Tagging is very important in Datadog. We tag incidents with relevant information like severity, whether or not there’s an impact to customers or billing, and what environments have been affected. The “service” tag identifies Datadog’s APM services and connects them to other parts of Datadog, like traces and logs. 

The diagram below shows the service map of env:ruby-shop.

You can drill down to a particular service and navigate to various connected parts. To easily view APM metrics, hover over a service. It will show all the connected resources and components of a service and indicate its flow of traffic. 

As shown in the image below, you can navigate to all the related traces, logs, and processes from the service map, helping you find the root cause of the incident. 

The diagram below shows the related traces from the store-frontend service.

How our 24/7 Support Services engineers use service maps to accelerate incident response

Our 24/7 Support Services engineers accelerate the incident response process for highly complex environments by tapping into the following capabilities of service maps:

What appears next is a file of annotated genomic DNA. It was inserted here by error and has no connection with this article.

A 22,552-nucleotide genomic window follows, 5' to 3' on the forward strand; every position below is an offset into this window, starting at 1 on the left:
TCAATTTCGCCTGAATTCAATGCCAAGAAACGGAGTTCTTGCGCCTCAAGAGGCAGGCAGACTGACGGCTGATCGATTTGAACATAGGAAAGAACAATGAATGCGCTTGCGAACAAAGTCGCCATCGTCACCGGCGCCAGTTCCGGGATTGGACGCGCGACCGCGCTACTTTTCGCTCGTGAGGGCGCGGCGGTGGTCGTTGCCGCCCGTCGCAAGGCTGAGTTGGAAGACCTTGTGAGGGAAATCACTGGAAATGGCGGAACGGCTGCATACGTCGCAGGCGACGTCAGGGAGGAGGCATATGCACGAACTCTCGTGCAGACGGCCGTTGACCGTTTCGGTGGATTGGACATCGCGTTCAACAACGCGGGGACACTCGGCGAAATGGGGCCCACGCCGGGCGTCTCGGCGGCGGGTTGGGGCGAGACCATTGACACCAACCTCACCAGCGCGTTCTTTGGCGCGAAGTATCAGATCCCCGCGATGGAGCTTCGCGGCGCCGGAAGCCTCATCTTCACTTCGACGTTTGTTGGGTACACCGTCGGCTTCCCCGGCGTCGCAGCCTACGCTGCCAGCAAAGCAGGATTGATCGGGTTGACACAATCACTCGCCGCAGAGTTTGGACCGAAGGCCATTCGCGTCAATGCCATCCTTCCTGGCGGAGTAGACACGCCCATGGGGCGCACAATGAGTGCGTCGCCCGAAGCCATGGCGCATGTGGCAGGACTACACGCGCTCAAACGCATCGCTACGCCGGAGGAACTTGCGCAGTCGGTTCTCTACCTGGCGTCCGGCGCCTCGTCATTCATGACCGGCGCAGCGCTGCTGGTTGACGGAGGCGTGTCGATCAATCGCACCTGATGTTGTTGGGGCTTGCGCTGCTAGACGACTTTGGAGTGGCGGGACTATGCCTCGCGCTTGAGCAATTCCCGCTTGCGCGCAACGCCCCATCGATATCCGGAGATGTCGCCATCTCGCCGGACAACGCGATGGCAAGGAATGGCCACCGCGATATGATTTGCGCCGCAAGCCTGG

Automated discovery and mapping. Service maps automatically discover all the decoupled components of microservices that are used to build applications. There is no need to manually create diagrams and keep editing them whenever something in the architecture is changed. 

Visibility. Dynamic visual representation of the entire architecture facilitates evaluation of the underlying impact of infrastructure services. 

Improved efficiency and RCA. Service maps are the perfect tool to begin troubleshooting and determine the root cause of the issue.

Discovery of dependencies. There may be many services and external components that depend on the service that is down or having issues. Service maps help discover all the dependent services, indicating the connections and flows between them.

Onboarding. When a new engineer joins the team, service maps accelerate the process of onboarding by providing a clear picture of the project and its dependent services.

In conclusion

To accelerate your incident response process for microservices-based architecture and improve MTTR and RCA, use a service map such as Datadog Service Map. It will enable you to identify bottlenecks and understand how data flows through the architecture. A service map provides a dynamic visual representation of the entire architecture, with automated discovery of dependencies between the decoupled components of an application’s microservices so that you can mitigate costly downtime. 

Need help with meeting your AWS infrastructure support SLAs? Would you rather refocus your engineers on innovation instead of providing infrastructure support? The nClouds 24/7 Support Services team is here to help you maximize uptime and business continuity and achieve your AWS infrastructure support SLAs at a competitive rate. Contact us.